I intentionally sat in the back so I could have a wide angle view. There was lots of muted chatter as the room filled with a growing sense of anticipation. A wave of applause erupted as the new leader emerged and walked directly to the podium. “Thank you all very much. Well, clearly there is a ‘new sheriff’ in town.” The crowd responded with minimal laughter as he continued, “While I may not be the sheriff, I am your new boss and you need to know I plan to make sweeping changes immediately.” And with that one statement the vibe of the room went from hopeful anticipation to fearful anxiety.
As for me, all I could do was shake my head. My role in this unfolding scenario was that of leadership coach. I had worked with the organization and the new individual during the leadership transition and all parties were feeling very good about the fit, yet in this moment it was clear the wheels had just gone off the track. All I could hear in my head was the then Secretary of State, Al Haig, after the assassination attempt of President Reagan, “I’m in control here!”
Power is such a fascinating dynamic. It is absolutely pervasive across all cultures and contexts. Families, friends, neighbors, places of work, politics and our communities of faith all have wide manifestation of power. And while we erroneously assume those in specific positions or roles are the only ones who have power, the fact is each of us possesses power. The Diamond Leadership blog on “Using Your Power For Good” describes it this way:
“In talking to people about power, I’ve found that one of the most challenging things is to get others to recognize their power. Pointing out someone else’s power? Easy. Practically an automatic reflex. But pointing to our own power? “What power?” people ask. “I don’t have any power.” It’s just so much easier to recognize other people’s power than it is to see our own…possible explanation is that we tend to conceptualize power relations hierarchically, like a ladder. And on a ladder, there is always someone above us.You climb a ladder with your head up, looking at the feet of the person above you, and all the people above them. And it’s easy to forget that someone else is a rung beneath you, studiously focused on your feet. And by thinking in terms of hierarchies, we almost always focus on positional or social identity power. But in fact, some of the most widely suffered power dynamics, as well as the greatest acts of power, have nothing to do with position or social identity….But it all starts with realizing that, yes, we all have power and then learning to recognize what they are. When we fail to recognize our powers, we fail to see the impact our own behavior has on others. We don’t see that we always have at least some kind of power that can make a difference, whether we use it or not.”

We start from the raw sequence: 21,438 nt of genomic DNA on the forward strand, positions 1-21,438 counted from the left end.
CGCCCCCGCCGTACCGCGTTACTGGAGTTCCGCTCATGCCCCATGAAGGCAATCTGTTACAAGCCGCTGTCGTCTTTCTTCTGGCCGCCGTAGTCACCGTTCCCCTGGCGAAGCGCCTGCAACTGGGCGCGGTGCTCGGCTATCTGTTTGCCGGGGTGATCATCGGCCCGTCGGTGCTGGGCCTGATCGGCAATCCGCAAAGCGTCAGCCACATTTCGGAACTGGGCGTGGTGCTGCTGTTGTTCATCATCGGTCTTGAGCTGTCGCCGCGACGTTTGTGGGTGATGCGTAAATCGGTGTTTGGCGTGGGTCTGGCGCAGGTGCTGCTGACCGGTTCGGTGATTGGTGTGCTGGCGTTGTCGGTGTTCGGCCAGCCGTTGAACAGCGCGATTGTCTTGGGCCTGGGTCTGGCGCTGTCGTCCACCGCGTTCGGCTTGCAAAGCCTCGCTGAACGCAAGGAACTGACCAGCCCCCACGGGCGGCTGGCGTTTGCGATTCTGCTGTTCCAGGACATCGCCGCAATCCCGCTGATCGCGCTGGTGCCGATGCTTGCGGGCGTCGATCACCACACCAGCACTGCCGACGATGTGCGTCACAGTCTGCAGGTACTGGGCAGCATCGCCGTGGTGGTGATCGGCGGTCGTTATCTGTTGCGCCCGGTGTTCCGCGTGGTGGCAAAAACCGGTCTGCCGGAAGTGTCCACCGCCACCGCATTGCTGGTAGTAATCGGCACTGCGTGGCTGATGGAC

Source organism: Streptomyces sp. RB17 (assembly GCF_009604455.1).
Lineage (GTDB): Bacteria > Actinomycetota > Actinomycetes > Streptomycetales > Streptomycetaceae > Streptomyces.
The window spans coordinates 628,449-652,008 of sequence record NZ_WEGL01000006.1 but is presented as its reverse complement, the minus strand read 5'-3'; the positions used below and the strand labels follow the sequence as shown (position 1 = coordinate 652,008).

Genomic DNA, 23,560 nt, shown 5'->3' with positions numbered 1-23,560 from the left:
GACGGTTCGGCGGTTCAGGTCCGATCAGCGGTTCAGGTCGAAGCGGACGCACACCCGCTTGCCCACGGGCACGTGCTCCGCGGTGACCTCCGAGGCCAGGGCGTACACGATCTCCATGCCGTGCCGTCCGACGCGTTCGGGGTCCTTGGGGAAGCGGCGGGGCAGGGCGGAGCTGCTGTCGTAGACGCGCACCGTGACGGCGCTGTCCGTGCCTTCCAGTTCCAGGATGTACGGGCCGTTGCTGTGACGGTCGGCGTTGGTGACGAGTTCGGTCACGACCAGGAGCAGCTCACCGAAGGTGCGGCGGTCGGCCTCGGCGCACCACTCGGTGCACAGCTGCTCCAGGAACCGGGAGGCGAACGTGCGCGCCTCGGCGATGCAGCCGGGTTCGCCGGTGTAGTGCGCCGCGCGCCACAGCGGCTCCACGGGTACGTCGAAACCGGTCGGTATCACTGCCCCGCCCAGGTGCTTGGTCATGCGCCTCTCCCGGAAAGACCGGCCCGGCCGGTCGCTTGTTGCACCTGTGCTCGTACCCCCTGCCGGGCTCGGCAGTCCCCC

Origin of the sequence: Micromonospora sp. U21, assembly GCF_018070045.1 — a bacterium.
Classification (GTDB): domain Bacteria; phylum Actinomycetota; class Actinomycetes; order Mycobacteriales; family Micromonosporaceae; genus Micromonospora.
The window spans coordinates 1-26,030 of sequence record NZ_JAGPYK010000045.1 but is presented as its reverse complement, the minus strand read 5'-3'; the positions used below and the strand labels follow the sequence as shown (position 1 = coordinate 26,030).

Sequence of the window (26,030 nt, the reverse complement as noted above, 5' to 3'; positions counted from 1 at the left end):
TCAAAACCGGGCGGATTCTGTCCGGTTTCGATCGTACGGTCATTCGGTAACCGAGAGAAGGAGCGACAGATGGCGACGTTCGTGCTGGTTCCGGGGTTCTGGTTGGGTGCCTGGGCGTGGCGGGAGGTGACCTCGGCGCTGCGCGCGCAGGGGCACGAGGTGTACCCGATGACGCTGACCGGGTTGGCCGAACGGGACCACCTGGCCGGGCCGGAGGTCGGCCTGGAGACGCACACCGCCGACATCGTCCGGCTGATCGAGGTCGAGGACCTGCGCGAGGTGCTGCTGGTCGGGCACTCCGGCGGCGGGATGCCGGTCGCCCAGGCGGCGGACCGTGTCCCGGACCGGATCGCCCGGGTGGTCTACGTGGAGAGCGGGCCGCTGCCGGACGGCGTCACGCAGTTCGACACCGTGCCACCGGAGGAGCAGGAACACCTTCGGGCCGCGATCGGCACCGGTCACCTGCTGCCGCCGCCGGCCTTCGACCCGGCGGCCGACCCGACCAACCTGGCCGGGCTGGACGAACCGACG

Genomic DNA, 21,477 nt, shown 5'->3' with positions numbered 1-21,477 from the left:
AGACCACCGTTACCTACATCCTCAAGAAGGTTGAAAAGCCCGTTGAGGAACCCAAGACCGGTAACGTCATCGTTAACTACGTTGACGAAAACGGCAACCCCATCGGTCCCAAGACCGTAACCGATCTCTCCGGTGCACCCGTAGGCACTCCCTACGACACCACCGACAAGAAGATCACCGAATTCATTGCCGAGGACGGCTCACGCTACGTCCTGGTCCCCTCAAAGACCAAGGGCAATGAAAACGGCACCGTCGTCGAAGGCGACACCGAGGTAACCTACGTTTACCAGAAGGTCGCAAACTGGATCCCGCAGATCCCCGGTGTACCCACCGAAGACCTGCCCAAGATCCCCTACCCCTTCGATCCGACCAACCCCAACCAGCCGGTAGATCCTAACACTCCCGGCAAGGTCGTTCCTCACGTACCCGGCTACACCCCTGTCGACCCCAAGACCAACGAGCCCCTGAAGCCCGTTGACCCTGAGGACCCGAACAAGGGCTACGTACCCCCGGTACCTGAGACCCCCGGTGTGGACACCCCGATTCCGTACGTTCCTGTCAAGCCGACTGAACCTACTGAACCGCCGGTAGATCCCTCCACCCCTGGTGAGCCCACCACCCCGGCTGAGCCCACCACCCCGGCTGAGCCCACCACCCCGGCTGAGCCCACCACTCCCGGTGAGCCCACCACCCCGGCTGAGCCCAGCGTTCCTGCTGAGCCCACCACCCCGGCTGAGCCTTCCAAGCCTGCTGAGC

The first step is to identify and own that each of us, regardless of whether it is positional or personal, has power. The next step is to engage in intentional introspective work on how we will navigate our power. The “new sheriff” clearly was claiming their new found positional power, and articulating unequivocally how they intended to use their power to make “sweeping changes” (none of which had been discussed with others). Herein lies an example of the inherent tragedy that can happen when an individual becomes aware of their power – they use it for their own benefit. However, every other person in that room also has power. Each of us had the capacity to use our own power, both positional and personal, in our response to how the new leader chose to execute their new positional power.
In my opinion, it is critical to reflect on what is the genesis of our power. Fundamentally I believe each of us is uniquely created and each uniquely gifted – power comes from our soul not our position. And as such, how is my soul calling me to use my power? In my experience if we use – or more specially share – our power for others, all of us will benefit, dare I say be transformed.